Chattooga River, an Aerial View

Hey everyone! If you subscribe to our email newsletter you’ll have already heard the news that we’ve added a Mavic Pro drone to our camera equipment collection to get some really cool shots of places that we explore! If you haven’t subscribed yet you can at the top of this page or click here! Email is how we get in contact with all of our readers about new content, upcoming posts, and adventures! In the last email, I let everyone know of plans to check out the snorkel hole at the Conasauga River, camp out for the weekend, and get some of the first shots in the mountains with the new drone. Sadly, as Georgia weather is as unpredictable as always, the trip got rained out. We were going to spend the whole weekend there, but it stormed all weekend. So that promise got postponed, and for that, I apologize. Because that was the only weekend that work and other obligations have allowed for the whole weekend to be spent in the woods, we took a day trip to the Chattooga River this past Saturday where we’ve been backpacking many, many times.   The Drone The Mavic Pro. It was …

The Fundamentals of Outdoor Safety

The Fundamentals of Outdoor Safety Staying safe in the woods to me is one of the most important things to plan for when preparing for a trip to the woods. Whether you’re camping, fishing, rock climbing, alone or in a group, you name it, it’s always important to have a plan just in case disaster strikes. The most common issue that I’ve ever run into while camping is cuts, bruises, and scrapes. These are pretty much unavoidable if you ever plan on camping, but that doesn’t mean to be careless. Thankfully I’ve never been alone when these things have happened so I’ve always had help getting my hands on a first aid kit and someone to help me bandage a wound up if it’s bad enough. The second most common issue (per my experience) are encounters with wildlife. Jacks River Falls is my go-to weekend backpacking spot. At Jacks River alone I’ve seen three different species of snakes, wild boar, and foxes all on the same trip. Thankfully I’ve never had an encounter with a bear, but I know they’re out there.   Being Prepared First off, let me say that you can never be too prepared, because you never …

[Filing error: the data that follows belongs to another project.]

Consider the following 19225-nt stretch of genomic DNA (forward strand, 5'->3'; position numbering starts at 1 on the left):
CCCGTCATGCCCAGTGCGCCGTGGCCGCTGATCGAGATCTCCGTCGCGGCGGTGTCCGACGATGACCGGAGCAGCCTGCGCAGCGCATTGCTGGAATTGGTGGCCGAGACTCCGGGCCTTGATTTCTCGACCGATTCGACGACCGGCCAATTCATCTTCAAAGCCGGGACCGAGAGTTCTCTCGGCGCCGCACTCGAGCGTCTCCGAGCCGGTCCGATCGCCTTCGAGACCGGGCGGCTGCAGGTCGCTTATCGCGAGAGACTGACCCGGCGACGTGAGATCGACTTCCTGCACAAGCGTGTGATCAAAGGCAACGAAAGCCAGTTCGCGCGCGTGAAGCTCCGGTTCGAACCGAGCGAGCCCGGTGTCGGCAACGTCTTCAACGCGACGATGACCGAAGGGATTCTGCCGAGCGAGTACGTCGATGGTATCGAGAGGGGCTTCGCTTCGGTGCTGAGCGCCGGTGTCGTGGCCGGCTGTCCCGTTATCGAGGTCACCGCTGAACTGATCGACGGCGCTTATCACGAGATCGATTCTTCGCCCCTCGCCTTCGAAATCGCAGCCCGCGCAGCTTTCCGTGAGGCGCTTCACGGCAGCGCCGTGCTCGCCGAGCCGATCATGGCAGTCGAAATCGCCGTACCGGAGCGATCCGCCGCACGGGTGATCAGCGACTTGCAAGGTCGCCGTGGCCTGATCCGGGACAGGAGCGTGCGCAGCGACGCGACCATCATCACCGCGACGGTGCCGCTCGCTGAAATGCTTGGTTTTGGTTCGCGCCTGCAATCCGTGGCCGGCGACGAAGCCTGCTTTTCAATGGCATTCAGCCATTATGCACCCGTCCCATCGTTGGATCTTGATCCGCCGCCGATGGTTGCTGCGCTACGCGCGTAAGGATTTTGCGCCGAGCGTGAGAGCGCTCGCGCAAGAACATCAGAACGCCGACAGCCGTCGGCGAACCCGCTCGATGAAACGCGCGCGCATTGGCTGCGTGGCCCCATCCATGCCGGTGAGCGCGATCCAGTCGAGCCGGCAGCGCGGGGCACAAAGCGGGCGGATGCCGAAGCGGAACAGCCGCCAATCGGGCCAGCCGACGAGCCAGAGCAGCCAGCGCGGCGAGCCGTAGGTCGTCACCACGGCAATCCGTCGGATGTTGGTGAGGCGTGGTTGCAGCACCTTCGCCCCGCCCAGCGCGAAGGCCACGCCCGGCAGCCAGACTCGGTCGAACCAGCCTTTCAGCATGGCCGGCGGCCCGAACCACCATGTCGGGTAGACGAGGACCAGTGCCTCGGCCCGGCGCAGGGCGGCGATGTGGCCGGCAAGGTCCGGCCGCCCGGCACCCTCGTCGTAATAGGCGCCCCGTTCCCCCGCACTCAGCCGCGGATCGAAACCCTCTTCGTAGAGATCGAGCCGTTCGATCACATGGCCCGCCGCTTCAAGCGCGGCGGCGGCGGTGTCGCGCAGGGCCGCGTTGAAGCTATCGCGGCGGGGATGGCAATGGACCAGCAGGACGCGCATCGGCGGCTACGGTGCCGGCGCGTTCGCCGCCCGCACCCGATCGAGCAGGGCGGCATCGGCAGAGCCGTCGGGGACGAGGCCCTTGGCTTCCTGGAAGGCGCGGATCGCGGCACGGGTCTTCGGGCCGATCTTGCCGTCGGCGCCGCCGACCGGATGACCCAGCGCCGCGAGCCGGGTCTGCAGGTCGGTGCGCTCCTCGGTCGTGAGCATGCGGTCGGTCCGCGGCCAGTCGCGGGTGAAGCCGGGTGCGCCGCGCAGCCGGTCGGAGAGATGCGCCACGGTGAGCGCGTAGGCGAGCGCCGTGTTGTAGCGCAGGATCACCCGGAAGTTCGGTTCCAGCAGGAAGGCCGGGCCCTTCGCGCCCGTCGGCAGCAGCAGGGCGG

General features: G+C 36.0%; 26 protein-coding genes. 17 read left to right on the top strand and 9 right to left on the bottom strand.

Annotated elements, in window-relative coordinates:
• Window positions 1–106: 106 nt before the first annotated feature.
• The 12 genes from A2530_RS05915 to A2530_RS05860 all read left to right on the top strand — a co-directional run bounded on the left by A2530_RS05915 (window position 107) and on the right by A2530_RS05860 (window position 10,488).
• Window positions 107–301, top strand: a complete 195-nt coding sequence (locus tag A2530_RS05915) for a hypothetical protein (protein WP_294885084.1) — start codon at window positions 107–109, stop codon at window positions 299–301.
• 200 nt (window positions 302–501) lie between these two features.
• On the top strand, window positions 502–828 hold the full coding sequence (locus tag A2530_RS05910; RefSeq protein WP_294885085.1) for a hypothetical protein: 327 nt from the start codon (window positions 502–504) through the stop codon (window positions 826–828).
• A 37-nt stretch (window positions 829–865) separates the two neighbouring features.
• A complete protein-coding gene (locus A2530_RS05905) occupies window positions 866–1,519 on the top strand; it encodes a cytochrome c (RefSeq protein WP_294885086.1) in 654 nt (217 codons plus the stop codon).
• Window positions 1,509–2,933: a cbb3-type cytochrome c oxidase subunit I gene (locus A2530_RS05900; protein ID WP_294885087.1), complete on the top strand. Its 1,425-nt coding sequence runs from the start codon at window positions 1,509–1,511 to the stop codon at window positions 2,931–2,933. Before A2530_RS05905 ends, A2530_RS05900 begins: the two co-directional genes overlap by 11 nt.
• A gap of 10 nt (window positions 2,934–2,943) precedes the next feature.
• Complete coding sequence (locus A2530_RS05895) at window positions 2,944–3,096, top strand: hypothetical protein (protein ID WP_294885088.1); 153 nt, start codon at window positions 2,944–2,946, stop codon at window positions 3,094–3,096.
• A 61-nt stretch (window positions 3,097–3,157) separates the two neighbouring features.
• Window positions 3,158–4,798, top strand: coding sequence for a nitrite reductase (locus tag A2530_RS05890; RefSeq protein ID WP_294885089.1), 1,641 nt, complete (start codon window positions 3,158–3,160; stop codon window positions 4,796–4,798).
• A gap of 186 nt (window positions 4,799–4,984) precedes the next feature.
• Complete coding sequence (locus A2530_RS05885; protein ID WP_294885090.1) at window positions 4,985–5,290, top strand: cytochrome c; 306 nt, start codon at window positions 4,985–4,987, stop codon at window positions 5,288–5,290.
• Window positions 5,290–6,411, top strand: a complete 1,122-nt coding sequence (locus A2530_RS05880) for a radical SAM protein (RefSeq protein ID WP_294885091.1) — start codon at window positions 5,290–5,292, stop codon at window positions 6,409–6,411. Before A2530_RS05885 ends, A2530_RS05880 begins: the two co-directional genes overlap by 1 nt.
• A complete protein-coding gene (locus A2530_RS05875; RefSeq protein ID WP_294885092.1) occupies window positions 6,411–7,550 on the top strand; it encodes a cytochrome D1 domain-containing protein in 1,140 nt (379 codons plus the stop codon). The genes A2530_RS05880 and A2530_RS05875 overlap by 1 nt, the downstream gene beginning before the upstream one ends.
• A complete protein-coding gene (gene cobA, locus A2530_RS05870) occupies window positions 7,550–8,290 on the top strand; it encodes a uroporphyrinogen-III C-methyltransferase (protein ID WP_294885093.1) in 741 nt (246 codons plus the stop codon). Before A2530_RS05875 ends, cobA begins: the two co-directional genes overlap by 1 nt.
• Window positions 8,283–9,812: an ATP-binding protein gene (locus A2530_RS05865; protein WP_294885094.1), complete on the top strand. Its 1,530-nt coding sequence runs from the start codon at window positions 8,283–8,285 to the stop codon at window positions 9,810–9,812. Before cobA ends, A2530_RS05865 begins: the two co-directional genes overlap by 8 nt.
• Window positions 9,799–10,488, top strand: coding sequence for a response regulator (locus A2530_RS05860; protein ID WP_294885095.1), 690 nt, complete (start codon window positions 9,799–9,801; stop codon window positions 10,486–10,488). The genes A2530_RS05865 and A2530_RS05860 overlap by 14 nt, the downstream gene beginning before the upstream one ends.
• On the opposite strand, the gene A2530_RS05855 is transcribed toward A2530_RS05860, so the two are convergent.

Keep On Keepin’ On; Brown and Wild Rainbow Trout

Okay guys, sappy post time! Last Saturday the weather was forecasted to be nice, so what is there to do other than fish? I wanted to try a new place, but I was having a hard time deciding where to go. I have a book called “Fly Fisher’s Guide to North Carolina and Georgia” (click to find it on Amazon) so I decided to browse through it and see what I could find. I had the set intentions of catching a native brook trout or a brown trout as I’ve never caught either of these before. I wasn’t sure where to go other than the Chattooga (where I watch a good friend catch a beautiful brookie), but I only had the one day to spend, and it’s about a mile and a half hike to the best spots to fish there. I kept looking and looking and it seemed like Coopers Creek was going to be my best option, but I was dead wrong. I got to Coopers Creek around 6:45 AM, and it was nothing like I’d expected. It was wider than most of the small streams in Georgia that I’ve experienced, and with all the rain we’ve had …

Leave No Trace, Do Your Part!